Parents and careers advice

News Archive

Parents and careers advice

08 October 2014

According to a report by the Association of Colleges (AoC), 70% of young people will go to their parents for careers advice. “They are trusted because of the personal knowledge they have of the young person involved”, the report says.

The world of work is ever adapting as industries progress and technology improves; and without first-hand experience or knowledge of each industry, providing outdated careers advice to your child can hinder their choice of future profession.

At Bracknell & Wokingham College we have close connections with our local community and local businesses, meaning that you can come to our Open Event in June and speak to our industry-experienced tutors, to find out what jobs and career paths are really out there.

“There is little awareness among children and parents of the reality of jobs and industries in their local areas.” The report continues, “Parents themselves said that they were not well informed about what was happening in the local employment sector.”

With the recent raising of the participation age (RPA) by the government, in which all young people in England must now stay in education until they are 17 (to be raised to 18 in 2015), parents need to be made aware that full and impartial advice for young people’s futures may not be being provided in some schools.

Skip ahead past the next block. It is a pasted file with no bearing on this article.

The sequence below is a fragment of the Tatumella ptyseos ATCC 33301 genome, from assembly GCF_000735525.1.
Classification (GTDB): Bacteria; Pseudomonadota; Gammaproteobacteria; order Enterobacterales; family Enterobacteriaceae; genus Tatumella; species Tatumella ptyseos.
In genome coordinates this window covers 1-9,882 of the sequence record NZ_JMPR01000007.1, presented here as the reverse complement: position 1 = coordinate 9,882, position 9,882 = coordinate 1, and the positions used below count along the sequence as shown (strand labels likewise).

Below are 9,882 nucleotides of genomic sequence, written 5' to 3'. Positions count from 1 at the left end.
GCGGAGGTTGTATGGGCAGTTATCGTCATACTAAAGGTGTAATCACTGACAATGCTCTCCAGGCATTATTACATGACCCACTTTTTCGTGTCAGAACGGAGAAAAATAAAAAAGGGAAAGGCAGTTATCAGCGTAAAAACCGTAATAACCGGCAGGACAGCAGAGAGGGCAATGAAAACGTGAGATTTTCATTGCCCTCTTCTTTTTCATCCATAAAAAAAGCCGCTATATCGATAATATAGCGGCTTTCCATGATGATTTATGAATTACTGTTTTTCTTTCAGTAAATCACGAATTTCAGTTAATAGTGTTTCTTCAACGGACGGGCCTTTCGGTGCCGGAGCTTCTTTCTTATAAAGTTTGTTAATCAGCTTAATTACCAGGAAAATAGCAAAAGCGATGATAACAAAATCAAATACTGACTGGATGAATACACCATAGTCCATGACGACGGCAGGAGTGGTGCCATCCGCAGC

The AoC report states: “Schools were given a statutory duty to secure impartial, independent careers advice and guidance for their pupils under the Education Act 2011…However, concerns about the quality of school-delivered careers advice and guidance have been expressed by the Education Select Committee, Ofsted, NUS, AoC and CBI. The key concerns are: students not being informed of other post-16 vocational routes, such as Apprenticeships, or studying A Levels or Higher Education at a college.

“There’s also evidence that some schools with sixth forms prevent further education and sixth form colleges from handing out prospectuses or coming to talk to pupils about courses, resulting in young people not being aware of the full range of opportunities available to them,” the report warns.

Where else can parents and young people go to get broad careers advice?

The National Careers Service website has a wealth of information and tools to help with researching careers and creating an action plan.

In addition, you can contact our enquiries & admissions team, email our own careers advisor for information, or find useful course and general information right here on our website.

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